Speaking from experience, I advise you not to be tempted by cheap content creation or other content marketing services, as these usually cost more in the long run in comparison to high quality, higher-tier services.
This is connected to what we mentioned earlier about only writing blog and website content that’s SEO-friendly.
When you run a content marketing strategy, you always need to keep in mind that from time to time, you may have to go off-topic.
If all your content and landing pages are focused on your product or services, you’re definitely missing something.
Let’s use HubSpot as an example. This is a company that has been very successful through content marketing.
According to Ahrefs, HubSpot gets approximately 906K monthly organic visits.
What’s interesting is that the most-visited page on HubSpot’s website (after its homepage) is—according to Ahrefs—an email signature generator.
Now, you could argue that this is somewhat irrelevant to HubSpot, since HubSpot—as a product—offers a set of features for digital marketing.
So, why would such a smart company create an email signature generator and not something specifically around its product?
Well, it’s because when it comes to content marketing, it’s not always about you.
Sometimes, you have to go off-topic.
HubSpot knows that the email signature generator is a great way to raise brand awareness to new audiences that don’t necessarily correspond directly to its target audience.
Some of these people may end up low on HubSpot’s sales funnel either way, but the goal here isn’t to create something that’s intended to get potential customers into the funnel.
In the same vein, you should create content that doesn’t only talk about your product or service, but rather adds value for your visitors in any way possible.
Of course, you need to find the right balance.
Just keep in mind that when it comes to content, it’s not always about you.
You don’t need me to tell you that visual content works.
Visual content is great for supporting your text, and can also help you attract backlinks and mentions and get shared on social media.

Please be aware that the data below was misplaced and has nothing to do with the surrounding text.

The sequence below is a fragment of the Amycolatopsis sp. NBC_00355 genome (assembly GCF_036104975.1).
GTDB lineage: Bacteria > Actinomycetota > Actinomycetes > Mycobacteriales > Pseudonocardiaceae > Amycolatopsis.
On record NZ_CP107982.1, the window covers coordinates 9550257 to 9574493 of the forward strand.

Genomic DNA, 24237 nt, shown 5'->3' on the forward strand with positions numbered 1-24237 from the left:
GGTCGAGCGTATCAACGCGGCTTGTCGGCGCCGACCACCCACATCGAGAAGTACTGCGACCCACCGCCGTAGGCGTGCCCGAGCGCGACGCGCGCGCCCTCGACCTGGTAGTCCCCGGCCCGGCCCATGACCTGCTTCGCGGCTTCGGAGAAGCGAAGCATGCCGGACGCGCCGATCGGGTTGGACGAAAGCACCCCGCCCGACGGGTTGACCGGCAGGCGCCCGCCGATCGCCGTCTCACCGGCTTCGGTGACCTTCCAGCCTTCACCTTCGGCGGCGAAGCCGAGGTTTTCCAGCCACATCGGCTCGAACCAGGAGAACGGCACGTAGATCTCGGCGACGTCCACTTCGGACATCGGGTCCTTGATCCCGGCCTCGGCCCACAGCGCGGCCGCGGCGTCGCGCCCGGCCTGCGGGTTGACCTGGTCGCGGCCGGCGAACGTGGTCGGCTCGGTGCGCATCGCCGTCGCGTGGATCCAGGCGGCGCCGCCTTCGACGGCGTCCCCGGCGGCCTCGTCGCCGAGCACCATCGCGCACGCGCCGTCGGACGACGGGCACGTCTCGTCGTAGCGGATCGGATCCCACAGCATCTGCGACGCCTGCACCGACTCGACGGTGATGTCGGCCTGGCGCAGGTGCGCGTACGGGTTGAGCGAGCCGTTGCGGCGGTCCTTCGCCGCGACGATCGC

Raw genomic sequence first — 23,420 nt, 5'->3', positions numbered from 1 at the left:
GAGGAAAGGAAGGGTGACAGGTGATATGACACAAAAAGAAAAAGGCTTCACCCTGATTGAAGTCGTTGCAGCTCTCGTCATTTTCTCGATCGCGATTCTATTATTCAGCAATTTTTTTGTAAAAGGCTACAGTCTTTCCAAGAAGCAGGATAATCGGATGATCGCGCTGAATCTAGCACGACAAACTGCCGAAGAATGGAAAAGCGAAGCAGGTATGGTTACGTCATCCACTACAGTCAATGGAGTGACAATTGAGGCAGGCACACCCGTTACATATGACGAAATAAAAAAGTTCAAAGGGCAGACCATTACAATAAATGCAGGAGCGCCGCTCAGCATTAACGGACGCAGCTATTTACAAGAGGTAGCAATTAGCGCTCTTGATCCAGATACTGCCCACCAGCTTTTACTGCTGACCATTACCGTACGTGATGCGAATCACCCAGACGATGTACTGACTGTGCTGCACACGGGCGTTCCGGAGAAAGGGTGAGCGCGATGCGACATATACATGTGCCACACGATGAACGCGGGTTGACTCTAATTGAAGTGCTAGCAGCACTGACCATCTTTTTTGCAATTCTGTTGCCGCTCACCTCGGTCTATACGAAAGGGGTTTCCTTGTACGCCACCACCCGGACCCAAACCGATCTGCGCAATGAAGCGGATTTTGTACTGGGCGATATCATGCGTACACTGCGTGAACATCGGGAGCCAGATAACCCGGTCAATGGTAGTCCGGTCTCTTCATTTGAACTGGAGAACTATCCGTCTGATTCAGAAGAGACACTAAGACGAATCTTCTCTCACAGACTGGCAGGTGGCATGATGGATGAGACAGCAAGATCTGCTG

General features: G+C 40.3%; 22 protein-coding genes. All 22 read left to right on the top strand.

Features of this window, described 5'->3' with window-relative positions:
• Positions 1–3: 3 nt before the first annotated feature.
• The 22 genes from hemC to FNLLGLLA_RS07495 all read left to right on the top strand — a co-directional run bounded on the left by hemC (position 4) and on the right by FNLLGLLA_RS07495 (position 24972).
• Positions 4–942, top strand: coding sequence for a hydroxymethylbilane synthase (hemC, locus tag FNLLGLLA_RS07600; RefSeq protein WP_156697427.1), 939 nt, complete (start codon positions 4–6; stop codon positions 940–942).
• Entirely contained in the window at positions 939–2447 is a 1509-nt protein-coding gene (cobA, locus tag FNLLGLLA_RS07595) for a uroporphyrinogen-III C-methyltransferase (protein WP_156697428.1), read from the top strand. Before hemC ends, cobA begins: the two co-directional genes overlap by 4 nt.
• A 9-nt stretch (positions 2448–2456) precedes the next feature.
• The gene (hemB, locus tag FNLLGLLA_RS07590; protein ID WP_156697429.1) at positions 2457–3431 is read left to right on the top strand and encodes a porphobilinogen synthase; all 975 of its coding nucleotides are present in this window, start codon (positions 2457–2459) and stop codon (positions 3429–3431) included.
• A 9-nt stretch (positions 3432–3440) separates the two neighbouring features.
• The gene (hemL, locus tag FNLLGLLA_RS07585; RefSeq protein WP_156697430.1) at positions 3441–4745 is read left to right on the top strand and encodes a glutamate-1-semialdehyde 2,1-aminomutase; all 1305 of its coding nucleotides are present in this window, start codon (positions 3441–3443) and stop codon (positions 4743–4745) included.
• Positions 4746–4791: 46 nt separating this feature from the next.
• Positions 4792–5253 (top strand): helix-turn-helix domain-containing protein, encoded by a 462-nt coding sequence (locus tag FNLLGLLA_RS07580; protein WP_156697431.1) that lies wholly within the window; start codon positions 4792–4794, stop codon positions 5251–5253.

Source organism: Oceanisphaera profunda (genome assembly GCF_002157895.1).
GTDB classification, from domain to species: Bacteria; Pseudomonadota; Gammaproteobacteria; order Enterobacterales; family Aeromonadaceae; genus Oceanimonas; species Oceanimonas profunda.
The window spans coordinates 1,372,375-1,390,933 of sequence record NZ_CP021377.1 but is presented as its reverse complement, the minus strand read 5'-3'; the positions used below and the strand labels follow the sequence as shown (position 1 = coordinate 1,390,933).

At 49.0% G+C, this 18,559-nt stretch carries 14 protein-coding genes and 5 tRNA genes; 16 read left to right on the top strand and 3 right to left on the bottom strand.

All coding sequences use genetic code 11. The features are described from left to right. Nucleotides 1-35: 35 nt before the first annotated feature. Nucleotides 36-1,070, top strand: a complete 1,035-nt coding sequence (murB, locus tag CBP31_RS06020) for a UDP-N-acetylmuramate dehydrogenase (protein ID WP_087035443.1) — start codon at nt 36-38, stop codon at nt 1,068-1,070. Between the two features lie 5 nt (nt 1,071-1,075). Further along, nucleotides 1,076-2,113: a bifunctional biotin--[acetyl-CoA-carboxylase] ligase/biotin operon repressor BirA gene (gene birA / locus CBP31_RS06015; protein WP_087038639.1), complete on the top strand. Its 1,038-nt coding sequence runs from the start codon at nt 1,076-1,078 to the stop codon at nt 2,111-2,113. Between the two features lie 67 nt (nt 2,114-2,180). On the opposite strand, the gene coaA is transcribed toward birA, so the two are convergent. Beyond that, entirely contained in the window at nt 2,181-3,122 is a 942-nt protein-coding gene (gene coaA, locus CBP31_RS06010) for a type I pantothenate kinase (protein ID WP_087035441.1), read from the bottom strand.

This type of content is usually referred to as linkable assets.
A good example of visual content that’s highly linkable is infographics. And according to Visme, “an infographic is a visual representation of any kind of information or data.”
Here’s a good example of an infographic:
The reason why infographics—and visual content in general—works so well is because people are visual beings.
Essentially, this means that we’re more inclined to consume content that’s visual in nature as well as aesthetically appealing.
For example, head over to this blog post to check out the infographic on COVID-19 made by the team at Visme.
Even though this is a topic that has been covered by many blogs, news sites and company websites all over the world, an infographic stands out among all other results.
Apart from being interesting, this content is also highly linkable and shareable.
This means that people are more likely to share or link back to an infographic—or any other type of well-designed visual content—than a blog post or piece of content that’s made up purely of text.
This is why your content production team should be working side by side with a designer who has quick access to an infographic maker, who in turn can make graphic design production quick and easy.
Once again, don’t be afraid to experiment with different formats and content types to find the ones that work best for you.
To wrap up, let’s close this article with some final thoughts.
I hope that by now, you feel a bit better with the decisions you need to make on a content marketing level. This guide—as I mentioned in the beginning—isn’t intended to help advanced content marketing practitioners.
Rather, the goal is to show content marketing beginners the ropes and small businesses that need some guidelines on how to kick things off.
If I helped guide you in that direction, I’m really happy.
Now over to you: What has worked for you in terms of content marketing so far? What hasn’t worked and why?
Let me know by leaving a comment below.